May 20, 2005: Headlines: COS - Benin: Recruitment: Narragansett Times: Erin Sillin graduates and is off to Benin for a two-year stint in the Peace Corps.

Peace Corps Online: Directory: Benin: Peace Corps Benin : The Peace Corps in Benin: May 20, 2005: Headlines: COS - Benin: Recruitment: Narragansett Times: Erin Sillin graduates and is off to Benin for a two-year stint in the Peace Corps.

By Admin1 (admin) ( - on Wednesday, May 25, 2005 - 2:31 pm: Edit Post

Erin Sillin graduates and is off to Benin for a two-year stint in the Peace Corps.

Erin Sillin graduates and is off to Benin for a two-year stint in the Peace Corps.

Erin Sillin graduates and is off to Benin for a two-year stint in the Peace Corps.

Peace Corps volunteer: From Brickley's to Benin

By: Aimee Couture


Caption:Photo: Ernest A. Brown/ URI senior Erin Sillin graduates and is off to Africa for a two-year stint in the Peace Corps. She's pictured on-the-job at Brickley's Ice Cream in Wakefield.
WAKEFIELD - For Erin Sillin, it's not what she brings in in a backpack for her two-year adventure in Benin, Africa as a Peace Corps volunteer, it's what she knows that will help the people there.

A senior at the University of Rhode Island, she will graduate with a degree in nutrition this Sunday.

"I wanted to use my education while it was fresh," she said before her shift at Brickley's Ice Cream in Wakefield began on Tuesday. "I also think that I'm so lucky to have been raised the way I have been, and there's nothing tying me down right now, so why not help? If I can help one person it will make this experience worth it."

Yesterday, after a whirlwind of exams, packing, work and saying farewell to friends, she headed back to her home state of Arizona.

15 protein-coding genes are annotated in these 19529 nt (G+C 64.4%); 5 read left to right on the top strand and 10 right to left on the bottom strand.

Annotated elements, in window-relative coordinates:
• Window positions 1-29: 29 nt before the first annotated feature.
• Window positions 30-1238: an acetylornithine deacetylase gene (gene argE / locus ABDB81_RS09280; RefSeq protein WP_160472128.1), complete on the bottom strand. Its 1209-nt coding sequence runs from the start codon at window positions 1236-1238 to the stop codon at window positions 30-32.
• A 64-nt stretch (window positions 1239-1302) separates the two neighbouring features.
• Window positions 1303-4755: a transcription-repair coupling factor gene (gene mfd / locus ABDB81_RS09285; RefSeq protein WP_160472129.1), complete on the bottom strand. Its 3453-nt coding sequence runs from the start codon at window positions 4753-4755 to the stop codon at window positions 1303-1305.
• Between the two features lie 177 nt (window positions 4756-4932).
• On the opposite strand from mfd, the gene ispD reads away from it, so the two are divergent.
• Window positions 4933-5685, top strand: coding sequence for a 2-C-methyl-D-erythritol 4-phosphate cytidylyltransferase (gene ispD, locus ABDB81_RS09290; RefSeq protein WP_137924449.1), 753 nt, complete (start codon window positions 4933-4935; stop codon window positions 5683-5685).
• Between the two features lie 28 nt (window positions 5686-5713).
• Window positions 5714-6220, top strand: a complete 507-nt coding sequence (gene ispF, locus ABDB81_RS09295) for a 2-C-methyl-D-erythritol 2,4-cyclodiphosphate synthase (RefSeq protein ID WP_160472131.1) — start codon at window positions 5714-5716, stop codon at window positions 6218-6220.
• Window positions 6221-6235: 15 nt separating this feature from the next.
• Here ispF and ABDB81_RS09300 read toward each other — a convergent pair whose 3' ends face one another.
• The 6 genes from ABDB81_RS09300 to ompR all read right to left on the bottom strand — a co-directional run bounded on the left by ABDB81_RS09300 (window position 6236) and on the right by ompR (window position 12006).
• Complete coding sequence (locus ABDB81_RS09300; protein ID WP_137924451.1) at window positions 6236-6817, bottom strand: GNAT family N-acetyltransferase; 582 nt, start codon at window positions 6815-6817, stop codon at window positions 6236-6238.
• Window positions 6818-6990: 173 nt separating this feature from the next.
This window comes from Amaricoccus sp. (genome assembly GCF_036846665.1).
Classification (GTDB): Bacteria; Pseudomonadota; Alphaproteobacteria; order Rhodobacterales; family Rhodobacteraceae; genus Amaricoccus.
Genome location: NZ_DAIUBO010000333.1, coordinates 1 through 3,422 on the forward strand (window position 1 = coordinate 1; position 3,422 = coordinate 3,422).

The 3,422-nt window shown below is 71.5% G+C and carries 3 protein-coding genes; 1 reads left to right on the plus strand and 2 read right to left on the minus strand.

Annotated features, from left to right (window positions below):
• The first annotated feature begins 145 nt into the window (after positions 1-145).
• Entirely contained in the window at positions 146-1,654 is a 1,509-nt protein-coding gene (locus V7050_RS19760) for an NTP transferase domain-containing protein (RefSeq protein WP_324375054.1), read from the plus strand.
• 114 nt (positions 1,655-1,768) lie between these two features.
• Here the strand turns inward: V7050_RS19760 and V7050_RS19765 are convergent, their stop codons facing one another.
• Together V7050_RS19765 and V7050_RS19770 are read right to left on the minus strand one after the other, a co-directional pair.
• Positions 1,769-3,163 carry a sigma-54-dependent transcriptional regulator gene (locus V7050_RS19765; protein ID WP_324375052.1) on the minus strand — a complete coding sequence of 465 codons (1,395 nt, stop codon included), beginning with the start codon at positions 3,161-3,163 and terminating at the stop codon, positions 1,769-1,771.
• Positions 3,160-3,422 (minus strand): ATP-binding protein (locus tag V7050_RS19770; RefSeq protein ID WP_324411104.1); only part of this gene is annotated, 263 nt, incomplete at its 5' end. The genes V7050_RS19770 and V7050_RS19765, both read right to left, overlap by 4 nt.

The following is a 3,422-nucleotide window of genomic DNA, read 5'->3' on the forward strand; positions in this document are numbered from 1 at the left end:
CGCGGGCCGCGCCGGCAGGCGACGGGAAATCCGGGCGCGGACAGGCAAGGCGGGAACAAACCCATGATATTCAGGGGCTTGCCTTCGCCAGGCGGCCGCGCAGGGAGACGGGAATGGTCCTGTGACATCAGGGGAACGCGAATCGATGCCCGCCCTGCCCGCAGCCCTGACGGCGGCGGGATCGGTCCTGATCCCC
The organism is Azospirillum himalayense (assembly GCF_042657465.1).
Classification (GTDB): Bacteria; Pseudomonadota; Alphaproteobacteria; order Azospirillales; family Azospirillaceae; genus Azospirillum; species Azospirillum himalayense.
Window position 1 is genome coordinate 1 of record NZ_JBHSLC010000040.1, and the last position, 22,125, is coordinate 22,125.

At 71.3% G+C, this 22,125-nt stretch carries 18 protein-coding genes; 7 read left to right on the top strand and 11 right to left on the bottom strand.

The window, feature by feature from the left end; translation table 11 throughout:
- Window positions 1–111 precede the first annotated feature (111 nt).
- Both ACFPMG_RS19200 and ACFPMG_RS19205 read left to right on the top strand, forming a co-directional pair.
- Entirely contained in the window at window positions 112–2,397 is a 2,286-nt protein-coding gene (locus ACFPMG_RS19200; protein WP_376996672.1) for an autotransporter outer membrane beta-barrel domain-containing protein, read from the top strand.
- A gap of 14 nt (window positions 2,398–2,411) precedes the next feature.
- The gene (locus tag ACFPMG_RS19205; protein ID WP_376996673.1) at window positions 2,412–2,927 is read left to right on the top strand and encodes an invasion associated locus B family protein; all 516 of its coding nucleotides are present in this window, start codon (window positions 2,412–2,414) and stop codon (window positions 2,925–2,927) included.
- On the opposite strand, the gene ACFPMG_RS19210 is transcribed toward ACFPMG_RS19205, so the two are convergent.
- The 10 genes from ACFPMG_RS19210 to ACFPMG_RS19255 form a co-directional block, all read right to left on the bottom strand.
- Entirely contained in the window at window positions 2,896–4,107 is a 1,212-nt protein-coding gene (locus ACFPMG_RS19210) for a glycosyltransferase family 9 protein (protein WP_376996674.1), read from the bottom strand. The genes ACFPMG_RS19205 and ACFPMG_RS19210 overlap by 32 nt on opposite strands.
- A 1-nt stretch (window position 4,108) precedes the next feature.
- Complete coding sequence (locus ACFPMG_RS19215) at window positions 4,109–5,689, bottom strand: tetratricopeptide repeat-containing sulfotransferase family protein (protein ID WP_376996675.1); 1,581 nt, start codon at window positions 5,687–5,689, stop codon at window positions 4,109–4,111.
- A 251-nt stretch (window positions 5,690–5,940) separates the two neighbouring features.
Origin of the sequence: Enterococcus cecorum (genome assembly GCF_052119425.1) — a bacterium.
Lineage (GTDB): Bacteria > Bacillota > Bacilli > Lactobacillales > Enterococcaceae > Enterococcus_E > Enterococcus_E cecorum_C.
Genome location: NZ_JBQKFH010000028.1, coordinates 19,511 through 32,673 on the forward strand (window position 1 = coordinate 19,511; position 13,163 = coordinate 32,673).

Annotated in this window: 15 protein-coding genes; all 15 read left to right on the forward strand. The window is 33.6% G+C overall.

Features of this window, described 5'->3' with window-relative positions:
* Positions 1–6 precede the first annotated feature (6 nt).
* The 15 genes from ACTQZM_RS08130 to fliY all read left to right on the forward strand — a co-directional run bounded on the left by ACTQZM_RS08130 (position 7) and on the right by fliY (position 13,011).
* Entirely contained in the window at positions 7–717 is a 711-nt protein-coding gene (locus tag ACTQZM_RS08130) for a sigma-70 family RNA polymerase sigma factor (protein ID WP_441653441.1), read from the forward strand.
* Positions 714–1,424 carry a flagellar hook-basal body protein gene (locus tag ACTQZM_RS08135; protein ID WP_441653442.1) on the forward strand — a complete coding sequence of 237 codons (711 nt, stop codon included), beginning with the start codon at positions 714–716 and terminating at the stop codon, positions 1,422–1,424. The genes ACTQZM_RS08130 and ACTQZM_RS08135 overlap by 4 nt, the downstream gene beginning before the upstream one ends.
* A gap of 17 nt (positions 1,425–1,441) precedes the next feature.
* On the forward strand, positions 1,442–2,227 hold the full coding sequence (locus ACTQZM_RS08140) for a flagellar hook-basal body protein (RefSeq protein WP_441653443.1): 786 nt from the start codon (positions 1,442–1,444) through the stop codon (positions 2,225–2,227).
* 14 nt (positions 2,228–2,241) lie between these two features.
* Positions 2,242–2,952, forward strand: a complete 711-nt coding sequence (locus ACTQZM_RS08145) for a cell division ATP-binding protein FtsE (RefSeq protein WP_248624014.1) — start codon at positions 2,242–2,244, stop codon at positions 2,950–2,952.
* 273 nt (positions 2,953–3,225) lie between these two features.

In the past several days she has sold her car, donated most of her clothes to the Jonnycake Center and decided to leave the furniture she's collected in her Wakefield apartment behind.

In the midst of the week-long frenzy, she took a half hour to chat with a reporter. But even in the lull at the ice cream shop, the poised and down-to-earth Sillin couldn't seem to sit still.

She had lots of things on her mind: her last final at 8 am the next morning, a lunch planned with friends at Crazy Burger, more packing.

While she's good at leaving material things behind, the hard part is leaving the friends she's made over the past two years.

The youngest of 12 children, Sillin has always been encouraged to be an independent spirit, to try new experiences and to take some risks.

As a sophomore at Northern Arizona University she decided to spend her junior year in a different part of the country by participating in the National Student Exchange.

She wanted to learn, hike, run, be outdoors and do all of the other things she loves in another part of the country.

That's how she ended up in Wakefield, where people recognize her at Brickley's as "the girl that's always running up and down Main Street."

For the past two summers she's been scooping and serving ice cream there, where she also found her "second family" in the Brophys.

"They're amazing people," she said of owners Steve and Chris Brophy.

Last summer, a commercial about the Peace Corps planted a seed. The organization that began with John F. Kennedy's challenge to students to serve their country by living and working in developing countries appeals to her sense of adventure.

She filled out an on-line application and waited for an interview.

After the two hour "get-to-know you" conversation, she was nominated to be a volunteer, but that didn't mean she was fully accepted.